Dr. Masters co-founded wunderground in 1995. He flew with the NOAA Hurricane Hunters from 1986-1990. Co-blogging with him: Bob Henson, @bhensonweather
By: Dr. Jeff Masters , 2:48 PM GMT on July 27, 2012
A huge outbreak of severe thunderstorms hit the nation on Thursday, causing damage in fifteen states and knocking out power to over 250,000 customers. Two people were killed, one by a falling tree in Pennsylvania, and one due to a lightning strike in New York. Two possible tornadoes touched down: one in Elmira, New York and another in Brookville, PA. The severe storms covered an unusually large area, erupting along a 1,500-mile long swath of the country from Texas to Connecticut. The intensity of the thunderstorms was increased by a very hot and moist airmass; temperatures in the mid to upper 90s were common across the region Thursday. A number of record highs for the date were set, including a 98° reading at Washington D.C.'s Dulles Airport. The threat of severe weather continues for Friday afternoon over portions of the Ohio Valley and mid-Atlantic, as NOAA's Storm Prediction Center has placed these regions in their "Slight Risk" area for severe thunderstorms.
Figure 1. A rare sight: at 7 pm EDT on July 26, 2012, severe thunderstorm warnings were in effect for 132 counties in 15 states along a swath 1,500 miles long.
Figure 2. Visible satellite image taken at 7:02 pm EDT July 26, 2012, of the line of severe thunderstorms that extended from Texas to Connecticut. Image credit: NASA/GSFC.
Figure 3. An imposing sight: A squall line of severe thunderstorms with two bowing segments takes aim at New York, Connecticut, and New Jersey on July 26, 2012. The tip of a bow echo typically has the most violent winds in a severe thunderstorm.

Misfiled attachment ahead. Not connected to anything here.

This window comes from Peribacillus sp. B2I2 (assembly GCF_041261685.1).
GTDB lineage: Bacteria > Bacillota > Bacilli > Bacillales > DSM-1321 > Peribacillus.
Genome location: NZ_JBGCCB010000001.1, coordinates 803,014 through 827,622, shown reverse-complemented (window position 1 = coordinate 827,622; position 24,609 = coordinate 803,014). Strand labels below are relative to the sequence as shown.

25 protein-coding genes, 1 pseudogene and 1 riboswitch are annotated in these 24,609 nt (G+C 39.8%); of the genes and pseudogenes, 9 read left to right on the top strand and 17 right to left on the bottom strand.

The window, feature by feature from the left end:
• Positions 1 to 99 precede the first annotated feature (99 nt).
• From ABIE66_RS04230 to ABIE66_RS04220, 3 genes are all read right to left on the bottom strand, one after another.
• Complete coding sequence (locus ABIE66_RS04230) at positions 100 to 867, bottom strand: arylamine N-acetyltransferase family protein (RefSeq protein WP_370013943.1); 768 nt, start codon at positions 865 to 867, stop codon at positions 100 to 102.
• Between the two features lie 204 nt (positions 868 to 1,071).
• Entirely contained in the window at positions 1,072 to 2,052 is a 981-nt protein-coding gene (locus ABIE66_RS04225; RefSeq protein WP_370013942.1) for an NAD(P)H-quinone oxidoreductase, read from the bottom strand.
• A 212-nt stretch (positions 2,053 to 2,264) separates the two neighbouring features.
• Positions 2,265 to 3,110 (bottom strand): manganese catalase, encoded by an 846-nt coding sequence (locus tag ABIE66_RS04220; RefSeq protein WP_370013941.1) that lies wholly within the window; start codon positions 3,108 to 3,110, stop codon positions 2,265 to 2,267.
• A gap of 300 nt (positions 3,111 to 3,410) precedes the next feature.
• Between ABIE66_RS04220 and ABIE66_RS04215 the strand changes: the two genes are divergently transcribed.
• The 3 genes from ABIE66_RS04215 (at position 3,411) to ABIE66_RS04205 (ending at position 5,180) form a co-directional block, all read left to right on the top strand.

Was Thursday's outbreak a derecho?
Thursday's outbreak of severe thunderstorms was not nearly as violent as the June 29 - 30 Mid-Atlantic and Midwest derecho, since the atmosphere wasn't as unstable. The June 29 storm was one of the most destructive and deadly severe thunderstorm complexes in North American history. It killed 22 people, knocked out power to at least 3.7 million customers, and did hundreds of millions in damage. There were 871 reports of damaging winds logged by the next day, and 36 of the thunderstorms had wind gusts in excess of hurricane force--74 mph. In contrast, yesterday's event had only two thunderstorms with wind gusts in excess of 74 mph, and 383 reports of damaging winds. We can probably classify yesterday's severe thunderstorm event as a weak derecho, since it met the main criteria, as defined by NOAA's Storm Prediction Center: "A derecho is a widespread, long-lived wind storm that is associated with a band of rapidly moving showers or thunderstorms. Although a derecho can produce destruction similar to that of tornadoes, the damage typically is directed in one direction along a relatively straight swath. As a result, the term "straight-line wind damage" sometimes is used to describe derecho damage. By definition, if the wind damage swath extends more than 240 miles (about 400 kilometers) and includes wind gusts of at least 58 mph (93 km/h) or greater along most of its length, then the event may be classified as a derecho."
Figure 4. NOAA's Storm Prediction Center logged 374 reports of damaging winds from Thursday's severe thunderstorms. Two of these thunderstorms had winds in excess of hurricane force (65 knots, or 74 mph.)
Figure 5. The climatology of derecho events over the U.S. Image credit: NOAA Storm Prediction Center.
Quiet in the Atlantic
There are no tropical cyclone threat areas to discuss in the Atlantic. A strong tropical wave is expected to bring heavy rains to the Lesser Antilles Islands and Puerto Rico on Monday and Tuesday, but none of the models are developing the wave. The NOGAPS computer model is suggesting development of a second tropical wave between Africa and the Lesser Antilles Islands August 2 - 3.
Have a great Olympic weekend, everyone, and I'll be back Monday with a new post.
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